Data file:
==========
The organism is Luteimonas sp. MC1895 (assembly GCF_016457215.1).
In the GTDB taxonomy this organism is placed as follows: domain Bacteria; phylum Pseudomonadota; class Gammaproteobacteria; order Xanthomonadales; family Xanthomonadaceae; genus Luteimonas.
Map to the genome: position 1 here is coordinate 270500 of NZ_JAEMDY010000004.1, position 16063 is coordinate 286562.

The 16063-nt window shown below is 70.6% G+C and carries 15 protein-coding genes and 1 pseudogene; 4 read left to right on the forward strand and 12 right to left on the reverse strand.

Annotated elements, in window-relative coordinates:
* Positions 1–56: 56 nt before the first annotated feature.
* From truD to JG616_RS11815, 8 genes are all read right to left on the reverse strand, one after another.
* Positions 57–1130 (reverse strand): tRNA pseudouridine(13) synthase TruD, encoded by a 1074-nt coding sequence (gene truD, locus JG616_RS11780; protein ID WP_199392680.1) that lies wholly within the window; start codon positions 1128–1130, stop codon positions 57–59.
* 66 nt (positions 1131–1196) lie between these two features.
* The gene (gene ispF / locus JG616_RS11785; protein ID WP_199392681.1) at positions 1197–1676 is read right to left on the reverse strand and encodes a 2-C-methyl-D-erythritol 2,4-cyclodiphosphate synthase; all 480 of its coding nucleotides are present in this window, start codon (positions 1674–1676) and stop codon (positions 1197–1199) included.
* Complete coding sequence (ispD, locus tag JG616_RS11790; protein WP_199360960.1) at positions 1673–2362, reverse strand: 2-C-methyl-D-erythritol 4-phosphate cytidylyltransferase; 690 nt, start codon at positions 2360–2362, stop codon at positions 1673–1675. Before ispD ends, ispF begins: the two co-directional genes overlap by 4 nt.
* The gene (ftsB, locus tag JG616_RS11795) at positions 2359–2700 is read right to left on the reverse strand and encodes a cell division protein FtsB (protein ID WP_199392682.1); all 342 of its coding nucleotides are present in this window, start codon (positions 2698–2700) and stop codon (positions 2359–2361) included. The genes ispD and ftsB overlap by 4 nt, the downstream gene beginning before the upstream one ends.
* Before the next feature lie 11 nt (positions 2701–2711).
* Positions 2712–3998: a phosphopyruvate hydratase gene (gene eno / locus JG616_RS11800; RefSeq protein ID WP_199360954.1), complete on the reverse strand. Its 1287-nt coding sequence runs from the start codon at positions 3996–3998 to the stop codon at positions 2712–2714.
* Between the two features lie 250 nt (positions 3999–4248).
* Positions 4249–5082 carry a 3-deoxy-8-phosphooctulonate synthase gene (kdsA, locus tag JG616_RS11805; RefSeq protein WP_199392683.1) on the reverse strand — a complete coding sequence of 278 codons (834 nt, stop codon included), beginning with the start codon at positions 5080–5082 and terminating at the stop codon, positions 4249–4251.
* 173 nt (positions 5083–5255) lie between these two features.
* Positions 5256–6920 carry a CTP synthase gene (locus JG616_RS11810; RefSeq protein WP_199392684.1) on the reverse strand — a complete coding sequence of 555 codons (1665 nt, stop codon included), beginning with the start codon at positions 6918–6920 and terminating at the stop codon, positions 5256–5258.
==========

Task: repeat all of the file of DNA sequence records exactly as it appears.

The organism is Luteimonas sp. MC1895 (assembly GCF_016457215.1).
In the GTDB taxonomy this organism is placed as follows: domain Bacteria; phylum Pseudomonadota; class Gammaproteobacteria; order Xanthomonadales; family Xanthomonadaceae; genus Luteimonas.
Map to the genome: position 1 here is coordinate 270500 of NZ_JAEMDY010000004.1, position 16063 is coordinate 286562.

The 16063-nt window shown below is 70.6% G+C and carries 15 protein-coding genes and 1 pseudogene; 4 read left to right on the forward strand and 12 right to left on the reverse strand.

Annotated elements, in window-relative coordinates:
* Positions 1–56: 56 nt before the first annotated feature.
* From truD to JG616_RS11815, 8 genes are all read right to left on the reverse strand, one after another.
* Positions 57–1130 (reverse strand): tRNA pseudouridine(13) synthase TruD, encoded by a 1074-nt coding sequence (gene truD, locus JG616_RS11780; protein ID WP_199392680.1) that lies wholly within the window; start codon positions 1128–1130, stop codon positions 57–59.
* 66 nt (positions 1131–1196) lie between these two features.
* The gene (gene ispF / locus JG616_RS11785; protein ID WP_199392681.1) at positions 1197–1676 is read right to left on the reverse strand and encodes a 2-C-methyl-D-erythritol 2,4-cyclodiphosphate synthase; all 480 of its coding nucleotides are present in this window, start codon (positions 1674–1676) and stop codon (positions 1197–1199) included.
* Complete coding sequence (ispD, locus tag JG616_RS11790; protein WP_199360960.1) at positions 1673–2362, reverse strand: 2-C-methyl-D-erythritol 4-phosphate cytidylyltransferase; 690 nt, start codon at positions 2360–2362, stop codon at positions 1673–1675. Before ispD ends, ispF begins: the two co-directional genes overlap by 4 nt.
* The gene (ftsB, locus tag JG616_RS11795) at positions 2359–2700 is read right to left on the reverse strand and encodes a cell division protein FtsB (protein ID WP_199392682.1); all 342 of its coding nucleotides are present in this window, start codon (positions 2698–2700) and stop codon (positions 2359–2361) included. The genes ispD and ftsB overlap by 4 nt, the downstream gene beginning before the upstream one ends.
* Before the next feature lie 11 nt (positions 2701–2711).
* Positions 2712–3998: a phosphopyruvate hydratase gene (gene eno / locus JG616_RS11800; RefSeq protein ID WP_199360954.1), complete on the reverse strand. Its 1287-nt coding sequence runs from the start codon at positions 3996–3998 to the stop codon at positions 2712–2714.
* Between the two features lie 250 nt (positions 3999–4248).
* Positions 4249–5082 carry a 3-deoxy-8-phosphooctulonate synthase gene (kdsA, locus tag JG616_RS11805; RefSeq protein WP_199392683.1) on the reverse strand — a complete coding sequence of 278 codons (834 nt, stop codon included), beginning with the start codon at positions 5080–5082 and terminating at the stop codon, positions 4249–4251.
* 173 nt (positions 5083–5255) lie between these two features.
* Positions 5256–6920 carry a CTP synthase gene (locus JG616_RS11810; RefSeq protein WP_199392684.1) on the reverse strand — a complete coding sequence of 555 codons (1665 nt, stop codon included), beginning with the start codon at positions 6918–6920 and terminating at the stop codon, positions 5256–5258.